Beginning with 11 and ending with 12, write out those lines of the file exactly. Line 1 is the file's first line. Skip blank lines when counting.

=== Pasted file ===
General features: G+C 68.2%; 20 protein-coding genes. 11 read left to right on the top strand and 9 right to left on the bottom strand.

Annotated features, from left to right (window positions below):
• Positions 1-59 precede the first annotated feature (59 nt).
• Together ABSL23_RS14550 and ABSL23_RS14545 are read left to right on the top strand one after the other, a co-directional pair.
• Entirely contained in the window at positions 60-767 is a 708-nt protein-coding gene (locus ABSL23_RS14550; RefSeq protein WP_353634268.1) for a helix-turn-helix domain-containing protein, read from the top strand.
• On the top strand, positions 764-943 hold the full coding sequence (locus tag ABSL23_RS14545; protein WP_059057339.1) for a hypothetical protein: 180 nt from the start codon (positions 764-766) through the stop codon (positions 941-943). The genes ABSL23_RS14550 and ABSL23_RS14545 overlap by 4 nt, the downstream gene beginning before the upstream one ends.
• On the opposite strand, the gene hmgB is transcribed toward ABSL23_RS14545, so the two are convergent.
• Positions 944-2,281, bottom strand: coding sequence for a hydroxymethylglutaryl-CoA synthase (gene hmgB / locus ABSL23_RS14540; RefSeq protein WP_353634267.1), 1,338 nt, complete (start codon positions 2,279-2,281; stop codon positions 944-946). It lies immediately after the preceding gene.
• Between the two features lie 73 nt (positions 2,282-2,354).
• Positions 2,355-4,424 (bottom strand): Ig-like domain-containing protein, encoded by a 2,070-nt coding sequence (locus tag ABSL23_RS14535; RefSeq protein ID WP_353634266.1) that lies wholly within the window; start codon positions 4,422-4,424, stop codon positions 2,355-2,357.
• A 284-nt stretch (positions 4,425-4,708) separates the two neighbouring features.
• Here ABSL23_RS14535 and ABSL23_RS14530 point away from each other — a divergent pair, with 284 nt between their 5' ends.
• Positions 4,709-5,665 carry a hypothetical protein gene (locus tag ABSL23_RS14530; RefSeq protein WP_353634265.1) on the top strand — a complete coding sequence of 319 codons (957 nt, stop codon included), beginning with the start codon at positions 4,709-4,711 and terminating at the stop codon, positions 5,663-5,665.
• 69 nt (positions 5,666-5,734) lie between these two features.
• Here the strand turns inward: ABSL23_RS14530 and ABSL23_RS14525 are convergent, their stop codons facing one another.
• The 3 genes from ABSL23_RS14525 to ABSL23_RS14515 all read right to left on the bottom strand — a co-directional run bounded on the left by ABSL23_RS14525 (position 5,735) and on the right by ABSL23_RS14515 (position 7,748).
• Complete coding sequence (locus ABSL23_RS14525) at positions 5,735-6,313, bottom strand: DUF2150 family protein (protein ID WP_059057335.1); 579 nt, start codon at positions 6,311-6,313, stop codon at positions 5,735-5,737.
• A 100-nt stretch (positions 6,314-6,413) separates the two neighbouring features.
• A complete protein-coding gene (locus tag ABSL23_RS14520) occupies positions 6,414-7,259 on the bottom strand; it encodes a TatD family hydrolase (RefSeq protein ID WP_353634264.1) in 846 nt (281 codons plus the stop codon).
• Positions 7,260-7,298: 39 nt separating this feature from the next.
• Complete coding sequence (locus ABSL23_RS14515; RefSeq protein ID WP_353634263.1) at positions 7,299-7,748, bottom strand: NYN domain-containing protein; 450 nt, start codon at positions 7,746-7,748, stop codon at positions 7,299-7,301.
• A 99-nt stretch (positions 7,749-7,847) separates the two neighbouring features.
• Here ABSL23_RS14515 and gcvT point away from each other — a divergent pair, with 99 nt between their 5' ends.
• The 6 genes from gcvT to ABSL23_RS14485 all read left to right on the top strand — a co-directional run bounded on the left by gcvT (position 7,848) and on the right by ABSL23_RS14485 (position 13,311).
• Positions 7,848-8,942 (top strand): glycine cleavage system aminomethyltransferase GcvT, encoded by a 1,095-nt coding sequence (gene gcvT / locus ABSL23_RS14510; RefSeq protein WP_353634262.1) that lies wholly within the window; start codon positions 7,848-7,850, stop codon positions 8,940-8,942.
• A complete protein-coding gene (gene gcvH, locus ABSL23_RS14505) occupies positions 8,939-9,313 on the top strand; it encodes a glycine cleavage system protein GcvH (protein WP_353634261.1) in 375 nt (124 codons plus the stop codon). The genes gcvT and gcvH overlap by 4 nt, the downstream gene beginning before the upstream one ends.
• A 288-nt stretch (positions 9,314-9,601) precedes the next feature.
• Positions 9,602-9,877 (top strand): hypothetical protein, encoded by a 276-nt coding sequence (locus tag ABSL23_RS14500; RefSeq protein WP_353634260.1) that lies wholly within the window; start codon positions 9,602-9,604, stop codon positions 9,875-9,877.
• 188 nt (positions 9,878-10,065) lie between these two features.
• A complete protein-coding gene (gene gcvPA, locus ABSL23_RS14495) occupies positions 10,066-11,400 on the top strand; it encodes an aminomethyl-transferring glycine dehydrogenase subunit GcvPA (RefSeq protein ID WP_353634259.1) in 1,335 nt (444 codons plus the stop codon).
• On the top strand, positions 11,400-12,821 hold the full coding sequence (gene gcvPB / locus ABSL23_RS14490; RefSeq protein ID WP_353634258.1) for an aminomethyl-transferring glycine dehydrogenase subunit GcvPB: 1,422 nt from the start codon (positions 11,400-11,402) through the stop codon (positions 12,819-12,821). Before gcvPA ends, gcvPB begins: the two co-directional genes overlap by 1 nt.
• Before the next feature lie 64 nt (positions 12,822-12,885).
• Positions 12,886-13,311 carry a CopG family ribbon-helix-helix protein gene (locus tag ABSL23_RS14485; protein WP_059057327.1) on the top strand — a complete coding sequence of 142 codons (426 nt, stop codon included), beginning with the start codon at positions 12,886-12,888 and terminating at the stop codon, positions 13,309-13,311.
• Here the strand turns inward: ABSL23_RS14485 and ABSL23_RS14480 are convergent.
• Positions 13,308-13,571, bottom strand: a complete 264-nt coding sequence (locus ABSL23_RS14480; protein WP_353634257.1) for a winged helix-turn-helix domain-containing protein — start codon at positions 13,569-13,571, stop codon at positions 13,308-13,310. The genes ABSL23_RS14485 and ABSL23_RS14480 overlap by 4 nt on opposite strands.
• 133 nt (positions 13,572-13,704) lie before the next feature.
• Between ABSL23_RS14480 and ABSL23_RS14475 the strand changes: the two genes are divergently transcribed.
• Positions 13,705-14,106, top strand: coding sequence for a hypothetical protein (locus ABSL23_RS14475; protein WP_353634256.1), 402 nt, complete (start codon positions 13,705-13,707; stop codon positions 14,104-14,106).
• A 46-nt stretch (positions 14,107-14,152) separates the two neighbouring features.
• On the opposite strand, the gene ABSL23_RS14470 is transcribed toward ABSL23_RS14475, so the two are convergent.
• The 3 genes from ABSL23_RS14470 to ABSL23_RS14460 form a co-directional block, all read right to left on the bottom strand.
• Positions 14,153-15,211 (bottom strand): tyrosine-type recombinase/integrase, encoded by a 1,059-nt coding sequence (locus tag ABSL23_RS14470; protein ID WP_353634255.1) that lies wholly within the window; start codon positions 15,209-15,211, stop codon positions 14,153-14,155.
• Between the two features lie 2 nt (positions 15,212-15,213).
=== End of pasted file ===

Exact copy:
• A 284-nt stretch (positions 4,425-4,708) separates the two neighbouring features.
• Here ABSL23_RS14535 and ABSL23_RS14530 point away from each other — a divergent pair, with 284 nt between their 5' ends.